The purpose of this post is look at the development of the Chinese patent system and how China has made the transition from being a ‘pirate’ nation to a ‘protector’ of patent rights, acquiring a functional modern patent system in three decades. This post also considers whether other countries can learn any lessons from China’s story.
A few days ago the Katpost ‘China patent targets for 2020: what do they say about China and the rest of us?’ described China’s aim of tripling the number of patent applications it files by 2020. Critics of China refer to the fact that most of the patent applications it files are for domestic ‘utility model’ patents which are arguably for relatively trivial inventions. In addition, whilst in recent years Chinese companies are filing many more patent applications abroad there continues to be the general perception that Chinese-originating patent are of low quality. However, it has been argued that what Chinese patents lack in terms of quality can be made up by the huge numbers of filings that are happening.
|Once upon a time the |
spinning wheel was novel
In the recent case Vringo Infrastructure Inc v ZTE (UK) Ltd  EWHC 3924 (Pat) (see Katpost here) the Chinese company ZTE was sued by the US company Vringo for infringement of its patent. It has been noted that in this dispute the Chinese company is the ‘good guy’, being an innovator company, and the US company is the ‘bad guy’, allegedly a patent troll. This is a reversal of roles from the usual perception that China is the ‘bad guy’ when it comes to IP protection.
The Chinese journey
As described by the academic Peter K. Yu, the Chinese opened up to foreign trade in the late 70’s, at the same starting a modernisation drive based on science and technology. The establishment of a modern patent system was seen as an essential part of this. Early versions of the patent system were driven by obligations in International treaties, and had severe limits to the protection that could be attained. Protection was not, for example, available for foodstuffs, medicines and chemicals. Further, while rights could be ‘granted’ to individual inventors, they were in practice ‘held’ by the state enterprises they worked for rendering them largely insignificant.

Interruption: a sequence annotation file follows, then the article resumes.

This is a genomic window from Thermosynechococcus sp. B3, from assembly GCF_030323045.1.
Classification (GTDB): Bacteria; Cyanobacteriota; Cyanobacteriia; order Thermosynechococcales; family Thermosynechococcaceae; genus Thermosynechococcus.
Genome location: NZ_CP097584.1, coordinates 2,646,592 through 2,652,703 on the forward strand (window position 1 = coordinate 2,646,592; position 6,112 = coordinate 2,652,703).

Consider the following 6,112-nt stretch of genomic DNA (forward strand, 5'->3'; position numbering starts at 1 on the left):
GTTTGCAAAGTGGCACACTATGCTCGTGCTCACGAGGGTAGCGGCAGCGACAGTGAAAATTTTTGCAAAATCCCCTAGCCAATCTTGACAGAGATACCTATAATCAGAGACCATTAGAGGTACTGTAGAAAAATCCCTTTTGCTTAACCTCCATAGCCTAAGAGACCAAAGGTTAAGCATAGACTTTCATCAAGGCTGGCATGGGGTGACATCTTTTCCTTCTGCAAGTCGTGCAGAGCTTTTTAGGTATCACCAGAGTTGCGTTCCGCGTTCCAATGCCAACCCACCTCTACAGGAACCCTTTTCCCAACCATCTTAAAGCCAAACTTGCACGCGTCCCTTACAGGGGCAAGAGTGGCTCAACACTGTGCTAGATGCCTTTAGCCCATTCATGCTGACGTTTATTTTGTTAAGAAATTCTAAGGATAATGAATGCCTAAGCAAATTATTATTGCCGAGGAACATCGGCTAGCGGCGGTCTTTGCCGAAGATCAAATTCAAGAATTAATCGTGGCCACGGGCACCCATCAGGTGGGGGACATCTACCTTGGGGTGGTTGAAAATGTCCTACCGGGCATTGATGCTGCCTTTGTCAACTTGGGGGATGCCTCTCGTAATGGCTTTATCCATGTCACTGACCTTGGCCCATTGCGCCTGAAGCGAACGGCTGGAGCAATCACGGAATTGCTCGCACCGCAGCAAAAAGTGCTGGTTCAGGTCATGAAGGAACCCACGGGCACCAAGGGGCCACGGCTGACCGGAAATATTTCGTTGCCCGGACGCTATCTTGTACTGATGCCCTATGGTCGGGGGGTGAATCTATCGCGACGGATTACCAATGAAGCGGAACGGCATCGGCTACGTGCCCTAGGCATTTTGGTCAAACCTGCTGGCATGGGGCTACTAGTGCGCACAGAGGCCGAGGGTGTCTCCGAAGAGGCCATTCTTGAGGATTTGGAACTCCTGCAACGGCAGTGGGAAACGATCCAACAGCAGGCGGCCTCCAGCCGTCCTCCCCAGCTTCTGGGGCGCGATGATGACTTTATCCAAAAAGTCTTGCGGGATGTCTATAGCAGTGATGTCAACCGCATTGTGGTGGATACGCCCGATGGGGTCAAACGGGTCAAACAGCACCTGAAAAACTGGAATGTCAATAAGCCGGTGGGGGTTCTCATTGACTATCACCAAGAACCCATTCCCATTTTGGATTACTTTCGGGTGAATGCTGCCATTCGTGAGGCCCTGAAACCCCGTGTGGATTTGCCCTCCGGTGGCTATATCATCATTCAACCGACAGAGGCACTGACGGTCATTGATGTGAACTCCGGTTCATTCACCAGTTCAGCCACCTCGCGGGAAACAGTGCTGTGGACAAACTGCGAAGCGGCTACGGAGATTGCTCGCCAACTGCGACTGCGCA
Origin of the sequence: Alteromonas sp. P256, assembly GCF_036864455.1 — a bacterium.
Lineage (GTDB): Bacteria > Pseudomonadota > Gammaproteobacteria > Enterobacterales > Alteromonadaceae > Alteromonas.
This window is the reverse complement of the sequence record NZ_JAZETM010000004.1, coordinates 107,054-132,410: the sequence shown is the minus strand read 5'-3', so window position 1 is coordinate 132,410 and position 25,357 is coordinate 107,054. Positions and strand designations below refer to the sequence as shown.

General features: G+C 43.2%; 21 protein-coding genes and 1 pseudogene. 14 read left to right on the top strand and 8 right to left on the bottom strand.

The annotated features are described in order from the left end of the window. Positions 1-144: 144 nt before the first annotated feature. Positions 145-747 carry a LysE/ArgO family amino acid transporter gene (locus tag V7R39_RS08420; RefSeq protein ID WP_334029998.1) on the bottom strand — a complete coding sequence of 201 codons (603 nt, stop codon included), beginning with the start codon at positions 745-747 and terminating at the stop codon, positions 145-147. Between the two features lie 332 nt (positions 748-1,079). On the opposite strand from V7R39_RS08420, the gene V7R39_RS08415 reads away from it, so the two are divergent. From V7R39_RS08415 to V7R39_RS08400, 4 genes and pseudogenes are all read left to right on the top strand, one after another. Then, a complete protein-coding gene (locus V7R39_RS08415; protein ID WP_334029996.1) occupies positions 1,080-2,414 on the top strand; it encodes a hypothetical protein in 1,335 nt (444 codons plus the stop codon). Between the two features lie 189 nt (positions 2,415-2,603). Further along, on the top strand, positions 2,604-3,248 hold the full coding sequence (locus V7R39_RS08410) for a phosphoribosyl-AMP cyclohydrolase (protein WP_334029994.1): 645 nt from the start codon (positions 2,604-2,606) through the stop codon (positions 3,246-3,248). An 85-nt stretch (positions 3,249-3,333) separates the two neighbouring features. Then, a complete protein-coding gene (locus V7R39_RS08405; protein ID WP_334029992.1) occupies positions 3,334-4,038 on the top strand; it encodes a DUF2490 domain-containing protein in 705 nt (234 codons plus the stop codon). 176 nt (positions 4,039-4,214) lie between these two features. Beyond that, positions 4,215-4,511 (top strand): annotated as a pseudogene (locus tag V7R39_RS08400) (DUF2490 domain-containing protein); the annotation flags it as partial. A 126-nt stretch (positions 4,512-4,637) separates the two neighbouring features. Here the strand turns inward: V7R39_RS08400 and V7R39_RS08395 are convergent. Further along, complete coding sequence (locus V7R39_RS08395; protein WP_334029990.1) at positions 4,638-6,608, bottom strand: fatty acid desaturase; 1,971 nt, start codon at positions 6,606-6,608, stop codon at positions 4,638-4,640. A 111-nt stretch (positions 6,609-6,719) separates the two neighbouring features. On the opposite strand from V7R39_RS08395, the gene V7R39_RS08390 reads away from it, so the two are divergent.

The 1984 Patent Law is seen as the first step towards the development of the present modern Chinese patent system. This was amended in 1993 and again in 2000 to comply with acceding to the World Trade Organisation (WTO) in December 2001. During this time China’s private sector expanded rapidly in a system in which state-owned enterprises had previously dominated.
In 2008 the patent law was amended again to help develop a knowledge-based economy. This was the first time the Chinese patent system had been changed based entirely on its own needs rather than International obligations. The patent system was improved in many ways including adopting an absolute novelty standard, increasing levels of damages and providing a Bolar exemption.
What is the Chinese patent system like now?
|Chinese Examiners were very relaxed in the old days |
when nothing was patentable
China continues to feature in the US government’s ‘Special 301 Report’ as being on the ‘Watch List’. In this annual report the US looks at the IP systems of its trading partners and identifies issues it is unhappy with. However at the moment Canada, Finland and Greece are also on the ‘Watch List’ and it could be argued the report is written from the perspective of US interests.
What is clear is that China has made the transition from a ‘pirating nation’ to a nation respectful of IP rights, just as the US, Germany, Japan, Singapore and South Korea did in their own time.
Can other less developed nations replicate China’s success?
Academic studies have listed the following characteristics of the way China developed its patent system that could be useful to other countries:
* at each stage the patent system was in line with Chinese local needs and national interests
* it was an incremental process that was done at a pace which reflected China’s technical development
* patent laws had public interest exceptions, such as for public health.
|Treaty obligations are serious matters|